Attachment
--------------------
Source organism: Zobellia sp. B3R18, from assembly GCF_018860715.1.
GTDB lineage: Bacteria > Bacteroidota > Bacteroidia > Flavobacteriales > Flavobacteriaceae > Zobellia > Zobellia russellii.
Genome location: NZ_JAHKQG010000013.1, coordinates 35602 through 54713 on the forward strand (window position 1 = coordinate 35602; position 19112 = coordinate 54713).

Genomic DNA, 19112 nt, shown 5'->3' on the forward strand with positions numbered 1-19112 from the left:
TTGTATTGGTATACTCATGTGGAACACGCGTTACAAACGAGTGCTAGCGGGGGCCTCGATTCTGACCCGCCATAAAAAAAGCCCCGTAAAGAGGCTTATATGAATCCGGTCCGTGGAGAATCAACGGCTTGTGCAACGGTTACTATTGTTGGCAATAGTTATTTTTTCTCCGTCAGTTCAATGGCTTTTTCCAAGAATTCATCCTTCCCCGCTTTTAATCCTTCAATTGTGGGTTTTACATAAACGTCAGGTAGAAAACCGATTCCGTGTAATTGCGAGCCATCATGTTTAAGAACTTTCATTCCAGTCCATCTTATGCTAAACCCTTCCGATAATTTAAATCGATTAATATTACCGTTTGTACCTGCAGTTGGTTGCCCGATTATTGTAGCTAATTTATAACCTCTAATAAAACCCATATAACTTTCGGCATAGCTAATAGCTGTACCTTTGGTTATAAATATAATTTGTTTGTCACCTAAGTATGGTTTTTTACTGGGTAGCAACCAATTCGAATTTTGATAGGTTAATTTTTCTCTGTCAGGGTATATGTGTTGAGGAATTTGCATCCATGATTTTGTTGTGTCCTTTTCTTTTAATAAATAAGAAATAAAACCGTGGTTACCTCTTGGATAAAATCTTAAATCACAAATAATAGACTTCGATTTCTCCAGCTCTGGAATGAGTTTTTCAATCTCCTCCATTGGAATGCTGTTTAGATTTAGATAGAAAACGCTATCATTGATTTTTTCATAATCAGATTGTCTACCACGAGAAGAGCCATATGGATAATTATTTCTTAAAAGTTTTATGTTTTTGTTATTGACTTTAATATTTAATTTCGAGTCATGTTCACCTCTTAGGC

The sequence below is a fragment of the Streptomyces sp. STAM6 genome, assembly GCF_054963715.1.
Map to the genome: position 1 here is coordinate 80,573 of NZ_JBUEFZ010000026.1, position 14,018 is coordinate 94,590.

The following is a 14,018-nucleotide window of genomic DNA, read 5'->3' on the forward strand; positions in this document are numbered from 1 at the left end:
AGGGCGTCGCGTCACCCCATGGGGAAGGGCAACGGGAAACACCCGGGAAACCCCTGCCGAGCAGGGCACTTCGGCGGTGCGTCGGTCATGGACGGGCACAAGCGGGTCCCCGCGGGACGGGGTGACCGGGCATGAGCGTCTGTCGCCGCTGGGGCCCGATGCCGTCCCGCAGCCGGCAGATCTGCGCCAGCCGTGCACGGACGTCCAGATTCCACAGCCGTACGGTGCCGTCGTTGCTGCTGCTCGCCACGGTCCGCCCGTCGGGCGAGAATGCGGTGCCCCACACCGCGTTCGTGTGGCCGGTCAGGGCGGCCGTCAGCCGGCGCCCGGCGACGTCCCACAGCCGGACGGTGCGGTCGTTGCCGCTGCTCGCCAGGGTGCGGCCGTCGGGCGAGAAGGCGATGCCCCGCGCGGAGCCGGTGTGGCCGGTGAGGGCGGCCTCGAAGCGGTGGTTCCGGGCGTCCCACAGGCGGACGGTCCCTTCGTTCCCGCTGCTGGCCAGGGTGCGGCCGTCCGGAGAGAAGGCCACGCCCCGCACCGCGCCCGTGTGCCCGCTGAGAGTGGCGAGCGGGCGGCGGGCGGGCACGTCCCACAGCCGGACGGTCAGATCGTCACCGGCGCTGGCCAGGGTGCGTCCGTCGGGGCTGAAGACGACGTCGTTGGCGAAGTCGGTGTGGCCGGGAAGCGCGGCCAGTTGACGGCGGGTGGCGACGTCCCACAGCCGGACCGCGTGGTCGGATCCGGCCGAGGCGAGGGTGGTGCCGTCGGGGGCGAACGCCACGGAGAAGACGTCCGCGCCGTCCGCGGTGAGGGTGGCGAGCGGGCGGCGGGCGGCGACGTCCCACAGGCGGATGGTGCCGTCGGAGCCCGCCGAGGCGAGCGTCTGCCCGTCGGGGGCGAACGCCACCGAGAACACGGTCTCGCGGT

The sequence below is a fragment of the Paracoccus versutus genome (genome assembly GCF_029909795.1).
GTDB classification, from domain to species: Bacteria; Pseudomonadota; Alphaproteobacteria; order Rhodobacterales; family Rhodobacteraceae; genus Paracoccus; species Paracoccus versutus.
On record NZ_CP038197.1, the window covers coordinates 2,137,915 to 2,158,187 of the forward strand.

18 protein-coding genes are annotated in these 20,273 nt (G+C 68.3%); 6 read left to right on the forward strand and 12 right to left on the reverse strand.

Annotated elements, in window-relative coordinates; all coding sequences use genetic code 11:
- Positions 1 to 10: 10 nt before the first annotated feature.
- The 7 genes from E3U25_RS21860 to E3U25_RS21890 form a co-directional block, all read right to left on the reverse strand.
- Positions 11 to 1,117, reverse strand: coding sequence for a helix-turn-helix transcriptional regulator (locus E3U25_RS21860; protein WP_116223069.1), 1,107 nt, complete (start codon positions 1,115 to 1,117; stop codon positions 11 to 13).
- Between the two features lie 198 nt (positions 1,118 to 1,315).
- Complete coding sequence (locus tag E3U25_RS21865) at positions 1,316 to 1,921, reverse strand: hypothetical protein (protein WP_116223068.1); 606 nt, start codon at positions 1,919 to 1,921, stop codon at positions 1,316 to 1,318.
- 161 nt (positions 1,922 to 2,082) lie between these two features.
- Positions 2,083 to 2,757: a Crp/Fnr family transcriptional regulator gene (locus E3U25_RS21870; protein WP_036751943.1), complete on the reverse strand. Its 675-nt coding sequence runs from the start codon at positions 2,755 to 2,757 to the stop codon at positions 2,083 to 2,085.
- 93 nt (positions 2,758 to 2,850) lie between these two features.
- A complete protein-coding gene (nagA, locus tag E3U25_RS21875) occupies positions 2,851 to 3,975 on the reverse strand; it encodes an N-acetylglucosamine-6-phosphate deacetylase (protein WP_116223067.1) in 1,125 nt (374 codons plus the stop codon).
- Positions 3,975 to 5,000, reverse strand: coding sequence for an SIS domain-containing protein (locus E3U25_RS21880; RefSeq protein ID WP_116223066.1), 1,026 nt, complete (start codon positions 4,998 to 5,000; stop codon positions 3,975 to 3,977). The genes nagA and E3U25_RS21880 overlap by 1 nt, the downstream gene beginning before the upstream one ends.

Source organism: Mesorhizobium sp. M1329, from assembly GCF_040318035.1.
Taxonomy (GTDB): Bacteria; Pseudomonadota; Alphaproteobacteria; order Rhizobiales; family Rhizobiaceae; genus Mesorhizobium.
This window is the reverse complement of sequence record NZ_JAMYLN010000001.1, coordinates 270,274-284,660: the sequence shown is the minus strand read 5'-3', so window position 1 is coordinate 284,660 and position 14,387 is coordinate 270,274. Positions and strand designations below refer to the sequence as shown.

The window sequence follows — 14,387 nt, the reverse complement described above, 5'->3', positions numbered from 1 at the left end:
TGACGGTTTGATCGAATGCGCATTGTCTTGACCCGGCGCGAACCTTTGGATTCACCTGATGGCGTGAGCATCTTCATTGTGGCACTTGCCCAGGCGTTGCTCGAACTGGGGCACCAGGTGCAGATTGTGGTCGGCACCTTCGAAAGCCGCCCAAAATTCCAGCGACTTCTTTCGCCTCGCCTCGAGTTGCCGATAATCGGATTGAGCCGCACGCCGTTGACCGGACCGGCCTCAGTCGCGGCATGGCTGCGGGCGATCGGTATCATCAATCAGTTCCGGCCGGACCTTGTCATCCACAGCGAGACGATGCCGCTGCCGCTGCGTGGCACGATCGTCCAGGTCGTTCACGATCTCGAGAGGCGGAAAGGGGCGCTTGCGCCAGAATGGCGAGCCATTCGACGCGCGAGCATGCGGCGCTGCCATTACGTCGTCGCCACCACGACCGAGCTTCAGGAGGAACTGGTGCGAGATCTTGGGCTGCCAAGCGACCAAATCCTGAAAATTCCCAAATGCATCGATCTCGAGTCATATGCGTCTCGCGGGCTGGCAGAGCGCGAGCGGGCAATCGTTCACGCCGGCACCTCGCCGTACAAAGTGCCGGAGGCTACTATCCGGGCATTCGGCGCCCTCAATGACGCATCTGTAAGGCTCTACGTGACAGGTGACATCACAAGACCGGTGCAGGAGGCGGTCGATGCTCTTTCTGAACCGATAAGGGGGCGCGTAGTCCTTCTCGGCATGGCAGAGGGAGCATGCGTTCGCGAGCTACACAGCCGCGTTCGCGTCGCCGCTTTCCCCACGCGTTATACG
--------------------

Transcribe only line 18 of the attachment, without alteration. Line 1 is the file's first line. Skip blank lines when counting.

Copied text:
- Between the two features lie 198 nt (positions 1,118 to 1,315).